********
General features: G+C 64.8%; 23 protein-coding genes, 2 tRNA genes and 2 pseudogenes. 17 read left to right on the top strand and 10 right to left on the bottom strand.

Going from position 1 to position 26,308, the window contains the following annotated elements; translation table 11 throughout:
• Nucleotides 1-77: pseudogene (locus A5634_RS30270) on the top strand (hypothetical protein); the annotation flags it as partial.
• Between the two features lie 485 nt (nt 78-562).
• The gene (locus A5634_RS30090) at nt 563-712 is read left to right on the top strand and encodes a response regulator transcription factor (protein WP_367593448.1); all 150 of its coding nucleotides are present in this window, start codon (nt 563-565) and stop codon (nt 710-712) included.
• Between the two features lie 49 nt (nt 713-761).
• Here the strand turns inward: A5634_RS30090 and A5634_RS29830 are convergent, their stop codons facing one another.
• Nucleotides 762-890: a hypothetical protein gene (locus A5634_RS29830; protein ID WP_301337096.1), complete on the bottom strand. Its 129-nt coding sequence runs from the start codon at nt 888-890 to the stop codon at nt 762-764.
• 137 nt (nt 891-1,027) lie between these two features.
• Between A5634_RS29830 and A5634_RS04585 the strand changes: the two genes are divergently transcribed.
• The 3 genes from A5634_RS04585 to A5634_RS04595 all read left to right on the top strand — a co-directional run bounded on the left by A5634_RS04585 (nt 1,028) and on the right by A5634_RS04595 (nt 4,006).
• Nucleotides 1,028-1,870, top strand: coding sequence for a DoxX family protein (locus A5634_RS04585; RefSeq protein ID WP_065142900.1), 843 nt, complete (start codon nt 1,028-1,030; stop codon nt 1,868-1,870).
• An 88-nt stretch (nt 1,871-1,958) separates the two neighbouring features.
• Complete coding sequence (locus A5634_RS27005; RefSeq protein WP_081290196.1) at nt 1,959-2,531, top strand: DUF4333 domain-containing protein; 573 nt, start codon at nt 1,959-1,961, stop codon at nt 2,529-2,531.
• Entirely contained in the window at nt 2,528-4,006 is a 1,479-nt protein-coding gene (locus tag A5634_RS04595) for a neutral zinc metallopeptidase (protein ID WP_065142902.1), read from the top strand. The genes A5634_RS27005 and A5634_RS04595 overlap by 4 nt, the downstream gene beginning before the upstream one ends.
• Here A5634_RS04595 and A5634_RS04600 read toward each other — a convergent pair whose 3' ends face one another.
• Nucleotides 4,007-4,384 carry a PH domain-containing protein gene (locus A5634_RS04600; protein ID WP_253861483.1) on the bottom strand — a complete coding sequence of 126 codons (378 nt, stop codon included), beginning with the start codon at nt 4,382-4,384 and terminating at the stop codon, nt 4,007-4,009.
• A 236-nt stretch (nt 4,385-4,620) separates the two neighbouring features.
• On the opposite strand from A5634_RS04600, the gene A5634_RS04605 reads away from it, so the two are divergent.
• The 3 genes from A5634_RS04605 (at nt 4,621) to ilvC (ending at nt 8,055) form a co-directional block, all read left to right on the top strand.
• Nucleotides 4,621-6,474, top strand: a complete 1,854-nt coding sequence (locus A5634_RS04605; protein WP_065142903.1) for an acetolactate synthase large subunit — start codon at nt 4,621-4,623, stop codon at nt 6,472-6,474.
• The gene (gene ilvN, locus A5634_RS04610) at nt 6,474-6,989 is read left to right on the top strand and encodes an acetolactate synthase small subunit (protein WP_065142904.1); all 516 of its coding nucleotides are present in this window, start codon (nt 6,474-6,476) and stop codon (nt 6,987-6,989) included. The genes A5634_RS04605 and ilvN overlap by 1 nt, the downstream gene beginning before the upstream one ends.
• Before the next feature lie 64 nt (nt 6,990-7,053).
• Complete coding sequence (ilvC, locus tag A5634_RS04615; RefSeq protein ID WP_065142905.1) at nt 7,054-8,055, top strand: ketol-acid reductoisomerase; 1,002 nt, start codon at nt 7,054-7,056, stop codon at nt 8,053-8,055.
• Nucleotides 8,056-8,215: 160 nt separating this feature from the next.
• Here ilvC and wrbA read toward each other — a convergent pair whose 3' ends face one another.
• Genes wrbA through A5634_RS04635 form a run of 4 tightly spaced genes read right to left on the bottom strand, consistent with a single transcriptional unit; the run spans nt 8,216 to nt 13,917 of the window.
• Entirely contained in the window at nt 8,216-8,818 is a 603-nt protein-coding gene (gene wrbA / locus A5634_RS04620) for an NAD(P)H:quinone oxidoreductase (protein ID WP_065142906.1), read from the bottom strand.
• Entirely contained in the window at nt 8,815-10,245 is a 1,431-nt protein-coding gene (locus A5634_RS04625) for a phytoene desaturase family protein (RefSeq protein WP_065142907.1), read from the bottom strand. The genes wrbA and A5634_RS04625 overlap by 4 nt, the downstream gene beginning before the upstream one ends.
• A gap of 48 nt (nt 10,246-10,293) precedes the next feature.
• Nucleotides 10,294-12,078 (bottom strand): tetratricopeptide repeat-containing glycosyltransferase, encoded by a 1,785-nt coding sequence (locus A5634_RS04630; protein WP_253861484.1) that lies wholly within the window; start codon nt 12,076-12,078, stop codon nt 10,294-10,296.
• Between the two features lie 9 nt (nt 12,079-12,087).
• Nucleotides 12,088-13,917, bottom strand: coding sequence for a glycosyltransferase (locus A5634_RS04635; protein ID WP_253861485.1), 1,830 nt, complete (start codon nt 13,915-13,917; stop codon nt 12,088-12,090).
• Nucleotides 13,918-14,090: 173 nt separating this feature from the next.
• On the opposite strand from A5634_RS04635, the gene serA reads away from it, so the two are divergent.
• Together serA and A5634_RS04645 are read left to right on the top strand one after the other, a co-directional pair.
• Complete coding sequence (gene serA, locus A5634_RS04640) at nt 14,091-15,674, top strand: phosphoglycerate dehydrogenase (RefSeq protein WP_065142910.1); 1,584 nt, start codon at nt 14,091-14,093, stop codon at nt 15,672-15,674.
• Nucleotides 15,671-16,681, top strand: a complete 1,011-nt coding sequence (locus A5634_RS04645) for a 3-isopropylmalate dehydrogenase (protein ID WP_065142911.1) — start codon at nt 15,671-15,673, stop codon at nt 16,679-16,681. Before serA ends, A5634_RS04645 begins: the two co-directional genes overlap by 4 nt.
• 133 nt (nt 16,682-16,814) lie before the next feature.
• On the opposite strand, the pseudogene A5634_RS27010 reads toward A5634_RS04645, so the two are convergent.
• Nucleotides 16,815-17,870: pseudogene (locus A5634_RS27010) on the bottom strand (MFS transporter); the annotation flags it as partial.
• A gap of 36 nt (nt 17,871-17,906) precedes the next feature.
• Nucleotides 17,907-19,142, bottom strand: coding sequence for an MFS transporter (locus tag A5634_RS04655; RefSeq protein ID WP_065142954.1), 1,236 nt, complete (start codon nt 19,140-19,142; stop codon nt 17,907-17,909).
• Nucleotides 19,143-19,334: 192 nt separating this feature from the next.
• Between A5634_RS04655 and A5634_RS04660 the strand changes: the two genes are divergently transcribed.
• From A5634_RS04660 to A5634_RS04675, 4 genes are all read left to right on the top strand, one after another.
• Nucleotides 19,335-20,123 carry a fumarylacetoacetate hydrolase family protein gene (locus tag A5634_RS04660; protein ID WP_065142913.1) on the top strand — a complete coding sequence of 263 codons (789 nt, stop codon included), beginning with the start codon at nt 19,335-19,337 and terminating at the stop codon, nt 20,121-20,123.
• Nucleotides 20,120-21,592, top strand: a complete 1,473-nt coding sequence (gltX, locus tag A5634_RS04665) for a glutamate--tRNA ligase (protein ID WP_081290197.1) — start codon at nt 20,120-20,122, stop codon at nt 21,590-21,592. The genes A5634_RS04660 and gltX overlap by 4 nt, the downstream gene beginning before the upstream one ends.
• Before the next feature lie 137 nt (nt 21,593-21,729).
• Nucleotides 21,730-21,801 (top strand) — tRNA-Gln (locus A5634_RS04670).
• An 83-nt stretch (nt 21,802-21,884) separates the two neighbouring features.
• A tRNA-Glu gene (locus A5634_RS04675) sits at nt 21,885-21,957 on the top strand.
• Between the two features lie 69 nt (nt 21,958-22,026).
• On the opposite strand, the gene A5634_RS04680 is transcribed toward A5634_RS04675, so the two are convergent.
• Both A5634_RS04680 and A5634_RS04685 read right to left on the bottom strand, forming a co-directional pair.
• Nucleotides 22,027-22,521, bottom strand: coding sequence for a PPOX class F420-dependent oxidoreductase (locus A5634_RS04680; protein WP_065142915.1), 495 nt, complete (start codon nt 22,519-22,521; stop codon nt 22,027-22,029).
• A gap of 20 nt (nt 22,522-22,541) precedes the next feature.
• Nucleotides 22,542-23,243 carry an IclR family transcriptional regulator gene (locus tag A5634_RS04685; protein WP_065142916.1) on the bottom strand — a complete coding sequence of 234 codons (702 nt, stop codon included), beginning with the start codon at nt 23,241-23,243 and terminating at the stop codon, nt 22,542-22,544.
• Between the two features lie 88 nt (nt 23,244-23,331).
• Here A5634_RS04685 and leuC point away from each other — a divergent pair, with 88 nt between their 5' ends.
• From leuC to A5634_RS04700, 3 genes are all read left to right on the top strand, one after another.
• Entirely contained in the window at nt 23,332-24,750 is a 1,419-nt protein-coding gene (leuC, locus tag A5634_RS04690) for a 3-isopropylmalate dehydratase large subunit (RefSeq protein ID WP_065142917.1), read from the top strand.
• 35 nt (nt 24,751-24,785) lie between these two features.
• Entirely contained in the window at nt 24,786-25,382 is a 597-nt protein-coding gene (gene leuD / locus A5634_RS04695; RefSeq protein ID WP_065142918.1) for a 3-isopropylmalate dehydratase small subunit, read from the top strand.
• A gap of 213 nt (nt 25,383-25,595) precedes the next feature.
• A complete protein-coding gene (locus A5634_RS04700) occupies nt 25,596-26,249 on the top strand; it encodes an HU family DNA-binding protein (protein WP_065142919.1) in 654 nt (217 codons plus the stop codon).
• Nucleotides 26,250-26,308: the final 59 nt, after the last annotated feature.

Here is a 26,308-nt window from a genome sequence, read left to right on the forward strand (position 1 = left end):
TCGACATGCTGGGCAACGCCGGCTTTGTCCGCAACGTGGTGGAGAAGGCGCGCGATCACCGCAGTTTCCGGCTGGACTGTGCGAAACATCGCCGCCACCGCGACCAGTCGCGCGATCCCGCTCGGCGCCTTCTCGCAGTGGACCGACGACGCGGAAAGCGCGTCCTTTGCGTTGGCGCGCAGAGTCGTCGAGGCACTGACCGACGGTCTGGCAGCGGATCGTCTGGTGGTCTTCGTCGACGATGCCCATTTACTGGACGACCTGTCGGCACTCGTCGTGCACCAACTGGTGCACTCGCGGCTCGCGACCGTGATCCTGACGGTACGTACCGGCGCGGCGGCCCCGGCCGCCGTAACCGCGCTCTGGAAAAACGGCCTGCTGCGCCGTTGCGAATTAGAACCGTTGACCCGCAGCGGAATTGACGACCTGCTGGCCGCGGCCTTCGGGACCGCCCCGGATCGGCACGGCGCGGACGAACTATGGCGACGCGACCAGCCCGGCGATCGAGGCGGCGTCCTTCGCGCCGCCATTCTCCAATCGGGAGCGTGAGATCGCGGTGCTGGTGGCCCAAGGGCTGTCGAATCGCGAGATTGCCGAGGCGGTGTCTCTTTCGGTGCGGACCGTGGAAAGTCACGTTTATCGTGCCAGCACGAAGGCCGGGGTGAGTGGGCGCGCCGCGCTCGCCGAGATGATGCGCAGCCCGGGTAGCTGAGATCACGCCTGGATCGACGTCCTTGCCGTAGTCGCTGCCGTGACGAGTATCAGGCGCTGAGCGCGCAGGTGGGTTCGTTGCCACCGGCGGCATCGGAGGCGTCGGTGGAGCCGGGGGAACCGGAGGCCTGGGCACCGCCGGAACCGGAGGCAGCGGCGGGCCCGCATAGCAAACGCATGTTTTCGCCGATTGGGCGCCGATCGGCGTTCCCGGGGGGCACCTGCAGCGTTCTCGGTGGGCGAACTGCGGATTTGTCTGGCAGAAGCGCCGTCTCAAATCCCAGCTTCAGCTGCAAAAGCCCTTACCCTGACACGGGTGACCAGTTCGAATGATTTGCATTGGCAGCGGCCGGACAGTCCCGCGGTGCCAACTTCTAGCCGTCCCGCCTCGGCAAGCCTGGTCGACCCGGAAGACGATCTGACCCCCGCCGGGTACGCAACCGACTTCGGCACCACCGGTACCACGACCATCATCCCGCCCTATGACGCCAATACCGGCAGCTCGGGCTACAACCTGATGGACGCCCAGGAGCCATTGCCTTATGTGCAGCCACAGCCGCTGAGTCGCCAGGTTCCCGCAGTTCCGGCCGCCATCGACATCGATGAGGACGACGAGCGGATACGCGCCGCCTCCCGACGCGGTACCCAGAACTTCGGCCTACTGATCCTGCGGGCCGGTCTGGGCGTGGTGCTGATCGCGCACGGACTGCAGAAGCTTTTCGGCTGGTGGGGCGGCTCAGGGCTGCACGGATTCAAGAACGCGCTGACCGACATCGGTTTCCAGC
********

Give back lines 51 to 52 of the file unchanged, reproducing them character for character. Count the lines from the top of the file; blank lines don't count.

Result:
• An 83-nt stretch (nt 21,802-21,884) separates the two neighbouring features.
• A tRNA-Glu gene (locus A5634_RS04675) sits at nt 21,885-21,957 on the top strand.